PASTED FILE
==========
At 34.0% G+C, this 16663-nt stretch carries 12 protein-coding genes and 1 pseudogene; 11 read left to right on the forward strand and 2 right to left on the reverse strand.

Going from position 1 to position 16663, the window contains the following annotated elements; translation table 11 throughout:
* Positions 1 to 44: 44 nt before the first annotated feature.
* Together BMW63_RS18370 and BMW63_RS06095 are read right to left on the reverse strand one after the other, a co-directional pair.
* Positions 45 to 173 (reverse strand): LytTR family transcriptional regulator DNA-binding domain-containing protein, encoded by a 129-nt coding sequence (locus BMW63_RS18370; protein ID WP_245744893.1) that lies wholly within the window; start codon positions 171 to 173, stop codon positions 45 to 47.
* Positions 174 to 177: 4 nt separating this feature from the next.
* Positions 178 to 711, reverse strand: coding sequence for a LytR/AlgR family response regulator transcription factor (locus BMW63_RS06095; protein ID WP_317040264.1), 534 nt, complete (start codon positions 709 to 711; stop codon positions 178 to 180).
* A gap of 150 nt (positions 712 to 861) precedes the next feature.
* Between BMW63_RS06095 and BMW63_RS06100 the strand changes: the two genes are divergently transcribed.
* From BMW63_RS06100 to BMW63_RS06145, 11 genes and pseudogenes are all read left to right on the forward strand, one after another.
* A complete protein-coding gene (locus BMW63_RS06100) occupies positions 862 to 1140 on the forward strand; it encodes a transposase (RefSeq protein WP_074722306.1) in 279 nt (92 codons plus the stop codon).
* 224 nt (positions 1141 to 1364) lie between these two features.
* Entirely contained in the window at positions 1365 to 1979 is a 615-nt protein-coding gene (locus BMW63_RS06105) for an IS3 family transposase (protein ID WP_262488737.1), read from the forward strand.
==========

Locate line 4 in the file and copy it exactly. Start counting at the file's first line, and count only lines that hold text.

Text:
* Together BMW63_RS18370 and BMW63_RS06095 are read right to left on the reverse strand one after the other, a co-directional pair.